Double Ninth Festival - Legend, Foods & Activities: A Complete Information

Double Ninth Festival - Legend, Foods & Activities: A Complete Information

Double Ninth Festival - Legend, Foods & Activities: A Complete Information

The Double Ninth festival originates from a traditional Chinese celebration to ward off negative energy. Even though it isn’t widely practiced in Malaysia, the celebration itself has huge traction in China, Hong Kong, and Japan, among other Asian countries. 

Otherwise known as the chung yeung festival in Cantonese, it was conferred this title as a result of falling on the ninth day of the ninth lunar month in the Chinese lunisolar calendar. Cheung means ‘double’, and nine is known as a ‘yang’ number in Chinese spiritual customs.

Because yang’s nature is that of positive energy, the ancient Chinese believe the Double Ninth festival to be a potentially highly auspicious date. However, they also think that the energy imbalance due to a strong yang presence upsets the natural order and is a precursor for misfortune if not corrected. 

This, in turn, has given rise to many customs, some of which are preserved till this day.

History of Double Ninth Festival

The origins of the Double Ninth festival date back at least 2000 years, during the Warring States period of China. As dynasties changed, the Double Ninth festival was eventually integrated into the commoner’s lives. And by the era of the Three Kingdoms, the name chung yeung festival had become widely known.

The practice of appreciating the chrysanthemum flower and drinking wine as part of the festivities was adopted some time during the Jin dynasty. Other customs were later added on as well. Notably, flower cakes were eaten during the Ming and Qing dynasties. One of the emperors then also made it customary to hike up the mountain during this time.

Looking for chrysanthemum flowers to buy for the Double Ninth festival. Source: JinPaper

Similar to most Chinese lore and tradition, the Double Ninth festival is a day steeped with much history. And as one would reasonably expect from ancient rites, its origins have just as strong a foundation in folklore.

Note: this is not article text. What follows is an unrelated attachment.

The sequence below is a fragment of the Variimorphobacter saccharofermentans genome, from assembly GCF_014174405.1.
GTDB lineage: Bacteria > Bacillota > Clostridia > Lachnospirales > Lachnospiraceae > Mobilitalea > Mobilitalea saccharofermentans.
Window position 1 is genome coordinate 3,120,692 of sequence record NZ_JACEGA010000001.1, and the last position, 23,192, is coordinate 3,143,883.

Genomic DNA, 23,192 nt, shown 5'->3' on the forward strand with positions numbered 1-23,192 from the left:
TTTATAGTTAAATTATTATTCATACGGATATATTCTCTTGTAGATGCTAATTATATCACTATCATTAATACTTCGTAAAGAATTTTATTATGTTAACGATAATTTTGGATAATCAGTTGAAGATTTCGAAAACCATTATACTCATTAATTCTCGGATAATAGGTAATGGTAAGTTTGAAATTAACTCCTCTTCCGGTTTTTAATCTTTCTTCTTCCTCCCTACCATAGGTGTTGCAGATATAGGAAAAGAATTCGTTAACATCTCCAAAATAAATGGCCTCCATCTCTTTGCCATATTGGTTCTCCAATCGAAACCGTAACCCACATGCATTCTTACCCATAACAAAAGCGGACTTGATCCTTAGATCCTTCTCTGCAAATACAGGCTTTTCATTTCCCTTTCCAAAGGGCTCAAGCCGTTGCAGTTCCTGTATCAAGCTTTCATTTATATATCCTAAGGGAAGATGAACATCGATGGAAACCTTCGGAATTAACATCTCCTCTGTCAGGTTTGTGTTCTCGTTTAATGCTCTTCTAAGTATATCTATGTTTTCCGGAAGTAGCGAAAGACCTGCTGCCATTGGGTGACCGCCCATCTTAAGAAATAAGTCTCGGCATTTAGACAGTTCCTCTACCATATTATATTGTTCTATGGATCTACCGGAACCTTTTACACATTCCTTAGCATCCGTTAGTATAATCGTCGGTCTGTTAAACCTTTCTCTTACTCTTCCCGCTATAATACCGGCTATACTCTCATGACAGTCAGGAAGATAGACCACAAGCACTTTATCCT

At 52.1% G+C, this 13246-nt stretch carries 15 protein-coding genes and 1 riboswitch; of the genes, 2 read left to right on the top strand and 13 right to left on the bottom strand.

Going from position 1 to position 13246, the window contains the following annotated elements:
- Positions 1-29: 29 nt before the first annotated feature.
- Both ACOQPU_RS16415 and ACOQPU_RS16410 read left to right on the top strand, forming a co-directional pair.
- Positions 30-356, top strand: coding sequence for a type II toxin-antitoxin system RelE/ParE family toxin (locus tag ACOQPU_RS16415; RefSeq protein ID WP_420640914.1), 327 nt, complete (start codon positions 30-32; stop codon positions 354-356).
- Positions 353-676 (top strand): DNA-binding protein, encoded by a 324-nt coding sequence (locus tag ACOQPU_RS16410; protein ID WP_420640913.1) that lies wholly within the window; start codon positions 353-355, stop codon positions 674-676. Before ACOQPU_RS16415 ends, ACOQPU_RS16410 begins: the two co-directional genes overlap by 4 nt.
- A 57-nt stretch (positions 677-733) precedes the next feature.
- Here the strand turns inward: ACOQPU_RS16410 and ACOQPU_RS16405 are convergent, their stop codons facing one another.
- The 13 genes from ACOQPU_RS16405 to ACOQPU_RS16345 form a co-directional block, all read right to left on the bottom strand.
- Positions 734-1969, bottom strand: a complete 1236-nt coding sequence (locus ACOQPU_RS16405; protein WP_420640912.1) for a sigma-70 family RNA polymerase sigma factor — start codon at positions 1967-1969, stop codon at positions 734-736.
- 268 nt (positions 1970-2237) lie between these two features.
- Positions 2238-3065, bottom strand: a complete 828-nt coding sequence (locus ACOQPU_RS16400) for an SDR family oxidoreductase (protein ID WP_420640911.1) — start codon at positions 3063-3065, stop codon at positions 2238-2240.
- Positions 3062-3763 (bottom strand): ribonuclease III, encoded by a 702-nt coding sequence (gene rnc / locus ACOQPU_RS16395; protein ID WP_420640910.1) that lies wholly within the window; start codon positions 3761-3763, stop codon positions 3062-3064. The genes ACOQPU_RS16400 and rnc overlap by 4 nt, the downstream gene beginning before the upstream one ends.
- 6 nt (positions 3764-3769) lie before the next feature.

The legend takes place some time during the Eastern Han dynasty, when the commonfolk was terrorised by a demon that resided within the Ruhe River. The demon spread disease wherever it went, and caused many casualties among the neighboring residents, including the parents of our would-be hero – Heng Jing.

Aggrieved by the death of his parents, Heng Jing swore to rid the river of this demon. With iron determination, he sought out the help of an immortal and apprenticed himself in the art of swordsmanship.

During the eighth day of the ninth lunar month one fateful year, the immortal told Heng Jing of the demon’s reappearance and urged him to return to his hometown to vanquish it once and for all. Armed with a bag of dogwood and some chrysanthemum wine, Heng Jing set himself on a journey back home. 

On the morning of the ninth day, Heng Jing distributed dogwood leaves and chrysanthemum wine to all the villagers and told them to hide in the nearby mountain. By noon, the demon had reappeared from the river, just as the immortal foretold.

As a result of the dogwood leaves’ and chrysanthemum wine’s fragrance, the demon was left in a state of stupor. Heng Jing took advantage of the demon’s weakened state and engaged in a fierce battle with it. Ultimately, he emerged victorious.